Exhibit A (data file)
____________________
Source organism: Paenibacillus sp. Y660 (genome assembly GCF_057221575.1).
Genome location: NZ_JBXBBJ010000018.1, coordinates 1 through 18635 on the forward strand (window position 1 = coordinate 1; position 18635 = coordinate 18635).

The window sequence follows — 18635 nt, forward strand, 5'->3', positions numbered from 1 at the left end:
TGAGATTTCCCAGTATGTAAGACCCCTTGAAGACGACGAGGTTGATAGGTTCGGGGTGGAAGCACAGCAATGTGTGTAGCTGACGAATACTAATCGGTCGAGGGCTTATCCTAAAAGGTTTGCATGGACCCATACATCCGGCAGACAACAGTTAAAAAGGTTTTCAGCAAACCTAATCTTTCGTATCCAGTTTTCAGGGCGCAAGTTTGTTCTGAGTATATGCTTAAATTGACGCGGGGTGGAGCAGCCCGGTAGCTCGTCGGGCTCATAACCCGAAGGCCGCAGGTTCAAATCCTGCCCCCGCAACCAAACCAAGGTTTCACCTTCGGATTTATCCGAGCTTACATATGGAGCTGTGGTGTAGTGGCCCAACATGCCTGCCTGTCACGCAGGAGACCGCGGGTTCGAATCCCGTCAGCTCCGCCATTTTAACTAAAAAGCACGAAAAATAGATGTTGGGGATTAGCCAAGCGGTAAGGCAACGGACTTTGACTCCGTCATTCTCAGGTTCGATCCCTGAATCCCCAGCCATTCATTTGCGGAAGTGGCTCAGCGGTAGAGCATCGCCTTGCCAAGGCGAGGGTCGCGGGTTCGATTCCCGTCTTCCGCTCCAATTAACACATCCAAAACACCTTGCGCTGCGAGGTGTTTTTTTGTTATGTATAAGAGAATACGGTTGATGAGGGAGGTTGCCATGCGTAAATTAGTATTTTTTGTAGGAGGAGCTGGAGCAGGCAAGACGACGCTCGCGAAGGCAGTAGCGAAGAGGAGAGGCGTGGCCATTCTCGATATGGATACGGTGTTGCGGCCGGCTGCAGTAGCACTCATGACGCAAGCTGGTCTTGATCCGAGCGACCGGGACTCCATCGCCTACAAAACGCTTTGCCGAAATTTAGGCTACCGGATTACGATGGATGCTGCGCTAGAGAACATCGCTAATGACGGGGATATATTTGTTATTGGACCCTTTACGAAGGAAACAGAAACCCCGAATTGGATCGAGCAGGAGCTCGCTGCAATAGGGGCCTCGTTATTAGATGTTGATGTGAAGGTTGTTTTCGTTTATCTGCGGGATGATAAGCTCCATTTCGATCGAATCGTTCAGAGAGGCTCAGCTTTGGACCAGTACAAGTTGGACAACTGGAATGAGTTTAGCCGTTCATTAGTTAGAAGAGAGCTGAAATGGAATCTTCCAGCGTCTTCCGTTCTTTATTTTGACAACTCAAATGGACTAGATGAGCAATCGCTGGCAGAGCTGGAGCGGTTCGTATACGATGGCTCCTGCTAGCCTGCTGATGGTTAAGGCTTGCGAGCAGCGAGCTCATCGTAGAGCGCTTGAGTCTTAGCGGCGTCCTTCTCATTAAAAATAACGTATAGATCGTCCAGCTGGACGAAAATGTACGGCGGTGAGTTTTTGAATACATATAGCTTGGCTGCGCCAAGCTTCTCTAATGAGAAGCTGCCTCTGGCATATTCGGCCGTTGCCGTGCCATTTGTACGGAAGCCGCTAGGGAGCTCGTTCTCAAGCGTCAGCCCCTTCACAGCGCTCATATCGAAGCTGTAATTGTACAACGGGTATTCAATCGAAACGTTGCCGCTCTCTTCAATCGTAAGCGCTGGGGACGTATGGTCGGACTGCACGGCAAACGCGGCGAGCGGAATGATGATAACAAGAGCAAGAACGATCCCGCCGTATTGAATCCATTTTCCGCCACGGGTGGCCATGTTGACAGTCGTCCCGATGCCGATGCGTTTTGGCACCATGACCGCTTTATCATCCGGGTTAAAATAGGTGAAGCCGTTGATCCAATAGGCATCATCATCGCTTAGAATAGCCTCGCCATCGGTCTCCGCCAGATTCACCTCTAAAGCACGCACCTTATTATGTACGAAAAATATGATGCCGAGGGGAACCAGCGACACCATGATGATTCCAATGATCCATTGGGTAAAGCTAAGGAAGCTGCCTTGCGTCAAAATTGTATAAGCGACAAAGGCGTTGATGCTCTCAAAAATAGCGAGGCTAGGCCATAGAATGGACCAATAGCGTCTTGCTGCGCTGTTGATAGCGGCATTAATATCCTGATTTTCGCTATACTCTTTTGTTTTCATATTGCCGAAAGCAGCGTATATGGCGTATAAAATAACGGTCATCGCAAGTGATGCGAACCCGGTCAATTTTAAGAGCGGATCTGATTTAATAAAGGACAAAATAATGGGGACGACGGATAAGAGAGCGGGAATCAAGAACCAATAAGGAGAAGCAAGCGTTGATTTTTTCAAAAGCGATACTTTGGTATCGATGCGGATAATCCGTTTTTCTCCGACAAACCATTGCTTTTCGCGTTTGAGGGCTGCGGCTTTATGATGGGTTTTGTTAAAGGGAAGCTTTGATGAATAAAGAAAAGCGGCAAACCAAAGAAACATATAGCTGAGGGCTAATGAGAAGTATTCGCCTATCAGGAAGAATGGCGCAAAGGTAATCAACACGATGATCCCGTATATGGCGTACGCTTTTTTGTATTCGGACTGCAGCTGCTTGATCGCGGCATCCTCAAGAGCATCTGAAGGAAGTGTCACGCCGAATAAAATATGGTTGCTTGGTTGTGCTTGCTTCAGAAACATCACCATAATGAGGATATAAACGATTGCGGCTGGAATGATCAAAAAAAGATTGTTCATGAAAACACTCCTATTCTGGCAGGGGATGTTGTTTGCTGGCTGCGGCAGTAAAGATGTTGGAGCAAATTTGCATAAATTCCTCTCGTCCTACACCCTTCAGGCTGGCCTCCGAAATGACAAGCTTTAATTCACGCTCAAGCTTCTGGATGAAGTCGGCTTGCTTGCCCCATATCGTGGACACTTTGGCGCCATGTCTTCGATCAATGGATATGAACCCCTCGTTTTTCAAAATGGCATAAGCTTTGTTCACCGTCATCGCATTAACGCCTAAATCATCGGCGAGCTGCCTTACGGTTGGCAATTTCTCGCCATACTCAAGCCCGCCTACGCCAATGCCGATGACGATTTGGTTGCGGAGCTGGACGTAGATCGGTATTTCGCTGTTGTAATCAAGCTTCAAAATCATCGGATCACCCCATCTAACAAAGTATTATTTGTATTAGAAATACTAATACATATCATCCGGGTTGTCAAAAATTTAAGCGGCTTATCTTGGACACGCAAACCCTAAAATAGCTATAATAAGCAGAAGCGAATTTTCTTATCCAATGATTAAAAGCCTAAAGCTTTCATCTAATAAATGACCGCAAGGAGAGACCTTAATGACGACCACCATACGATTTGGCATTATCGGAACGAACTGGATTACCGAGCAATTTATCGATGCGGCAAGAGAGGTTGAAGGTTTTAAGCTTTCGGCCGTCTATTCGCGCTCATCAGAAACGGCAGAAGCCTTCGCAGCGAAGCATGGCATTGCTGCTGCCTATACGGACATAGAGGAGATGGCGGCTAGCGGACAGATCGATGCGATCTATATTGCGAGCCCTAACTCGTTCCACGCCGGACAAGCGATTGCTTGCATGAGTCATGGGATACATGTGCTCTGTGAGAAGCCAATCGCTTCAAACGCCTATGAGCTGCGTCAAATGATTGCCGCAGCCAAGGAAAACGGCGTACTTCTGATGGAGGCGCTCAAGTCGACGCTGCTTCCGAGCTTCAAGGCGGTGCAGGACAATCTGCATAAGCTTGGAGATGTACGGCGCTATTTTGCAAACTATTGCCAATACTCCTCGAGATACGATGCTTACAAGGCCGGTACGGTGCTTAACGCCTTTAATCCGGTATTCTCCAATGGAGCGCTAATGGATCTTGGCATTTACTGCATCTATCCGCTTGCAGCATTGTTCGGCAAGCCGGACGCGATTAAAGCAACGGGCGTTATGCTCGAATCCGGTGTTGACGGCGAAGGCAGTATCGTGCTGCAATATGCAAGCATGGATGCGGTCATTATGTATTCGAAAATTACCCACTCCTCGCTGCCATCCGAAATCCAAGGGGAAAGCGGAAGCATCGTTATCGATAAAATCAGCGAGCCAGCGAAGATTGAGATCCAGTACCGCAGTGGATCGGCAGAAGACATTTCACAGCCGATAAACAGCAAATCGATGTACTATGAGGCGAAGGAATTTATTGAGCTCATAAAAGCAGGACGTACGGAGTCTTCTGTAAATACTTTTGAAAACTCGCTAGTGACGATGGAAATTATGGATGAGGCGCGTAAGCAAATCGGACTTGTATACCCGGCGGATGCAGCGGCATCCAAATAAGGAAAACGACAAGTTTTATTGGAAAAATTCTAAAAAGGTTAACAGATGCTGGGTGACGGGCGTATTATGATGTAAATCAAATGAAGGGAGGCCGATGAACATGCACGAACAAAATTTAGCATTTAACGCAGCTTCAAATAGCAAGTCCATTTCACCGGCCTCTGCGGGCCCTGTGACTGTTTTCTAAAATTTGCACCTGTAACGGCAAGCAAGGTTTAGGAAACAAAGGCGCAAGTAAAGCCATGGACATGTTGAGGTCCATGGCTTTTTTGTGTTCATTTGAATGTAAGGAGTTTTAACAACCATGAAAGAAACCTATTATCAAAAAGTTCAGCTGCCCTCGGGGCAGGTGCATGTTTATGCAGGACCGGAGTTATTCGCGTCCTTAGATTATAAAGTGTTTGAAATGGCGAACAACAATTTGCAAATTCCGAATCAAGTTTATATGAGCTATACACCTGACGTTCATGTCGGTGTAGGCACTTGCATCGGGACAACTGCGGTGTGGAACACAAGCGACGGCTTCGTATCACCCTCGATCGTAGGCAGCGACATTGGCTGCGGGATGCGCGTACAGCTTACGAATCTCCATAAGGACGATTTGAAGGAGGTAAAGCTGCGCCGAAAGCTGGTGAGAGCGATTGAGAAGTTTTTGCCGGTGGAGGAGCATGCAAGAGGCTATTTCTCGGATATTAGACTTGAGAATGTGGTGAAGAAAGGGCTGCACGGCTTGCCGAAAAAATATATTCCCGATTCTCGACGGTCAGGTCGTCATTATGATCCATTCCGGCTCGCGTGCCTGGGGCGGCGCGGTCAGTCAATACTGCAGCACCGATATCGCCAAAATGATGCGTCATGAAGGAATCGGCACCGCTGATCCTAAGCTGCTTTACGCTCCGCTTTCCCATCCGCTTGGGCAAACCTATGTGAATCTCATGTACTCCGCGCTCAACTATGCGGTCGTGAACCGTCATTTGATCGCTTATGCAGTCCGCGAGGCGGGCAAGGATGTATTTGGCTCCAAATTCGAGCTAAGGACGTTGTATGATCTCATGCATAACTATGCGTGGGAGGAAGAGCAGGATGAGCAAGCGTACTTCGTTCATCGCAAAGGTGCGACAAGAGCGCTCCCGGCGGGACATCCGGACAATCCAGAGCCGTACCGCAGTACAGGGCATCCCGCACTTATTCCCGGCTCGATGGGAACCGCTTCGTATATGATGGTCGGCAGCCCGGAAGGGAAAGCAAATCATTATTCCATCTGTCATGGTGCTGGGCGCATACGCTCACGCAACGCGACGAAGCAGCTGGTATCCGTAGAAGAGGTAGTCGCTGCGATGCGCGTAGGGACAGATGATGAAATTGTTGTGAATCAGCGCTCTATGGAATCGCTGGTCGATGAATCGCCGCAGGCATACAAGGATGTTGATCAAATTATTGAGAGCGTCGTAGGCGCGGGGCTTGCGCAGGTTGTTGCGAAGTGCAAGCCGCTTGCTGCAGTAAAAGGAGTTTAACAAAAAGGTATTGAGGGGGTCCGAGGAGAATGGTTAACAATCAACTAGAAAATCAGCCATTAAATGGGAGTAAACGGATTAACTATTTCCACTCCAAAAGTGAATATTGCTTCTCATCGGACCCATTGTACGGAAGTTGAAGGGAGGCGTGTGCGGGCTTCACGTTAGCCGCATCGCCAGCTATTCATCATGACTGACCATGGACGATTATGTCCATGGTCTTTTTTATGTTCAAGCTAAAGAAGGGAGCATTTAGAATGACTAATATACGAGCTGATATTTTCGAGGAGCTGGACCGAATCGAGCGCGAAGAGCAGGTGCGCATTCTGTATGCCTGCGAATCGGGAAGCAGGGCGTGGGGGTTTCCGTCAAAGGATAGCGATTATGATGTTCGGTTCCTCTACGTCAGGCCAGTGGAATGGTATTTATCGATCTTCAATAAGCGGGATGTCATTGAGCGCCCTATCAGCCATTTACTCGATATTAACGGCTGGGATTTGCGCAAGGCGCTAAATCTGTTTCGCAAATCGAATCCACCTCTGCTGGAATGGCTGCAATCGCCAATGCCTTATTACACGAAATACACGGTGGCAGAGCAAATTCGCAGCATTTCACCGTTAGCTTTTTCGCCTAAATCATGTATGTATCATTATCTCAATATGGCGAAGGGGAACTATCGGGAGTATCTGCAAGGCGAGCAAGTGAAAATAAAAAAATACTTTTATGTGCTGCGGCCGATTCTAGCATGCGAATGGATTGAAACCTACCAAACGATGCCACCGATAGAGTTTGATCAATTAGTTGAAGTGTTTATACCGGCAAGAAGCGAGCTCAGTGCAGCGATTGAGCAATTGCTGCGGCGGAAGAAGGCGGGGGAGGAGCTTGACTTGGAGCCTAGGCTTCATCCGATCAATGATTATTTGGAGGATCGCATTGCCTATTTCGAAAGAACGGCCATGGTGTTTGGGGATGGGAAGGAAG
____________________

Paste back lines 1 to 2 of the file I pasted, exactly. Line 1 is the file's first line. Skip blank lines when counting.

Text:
Source organism: Paenibacillus sp. Y660 (genome assembly GCF_057221575.1).
Genome location: NZ_JBXBBJ010000018.1, coordinates 1 through 18635 on the forward strand (window position 1 = coordinate 1; position 18635 = coordinate 18635).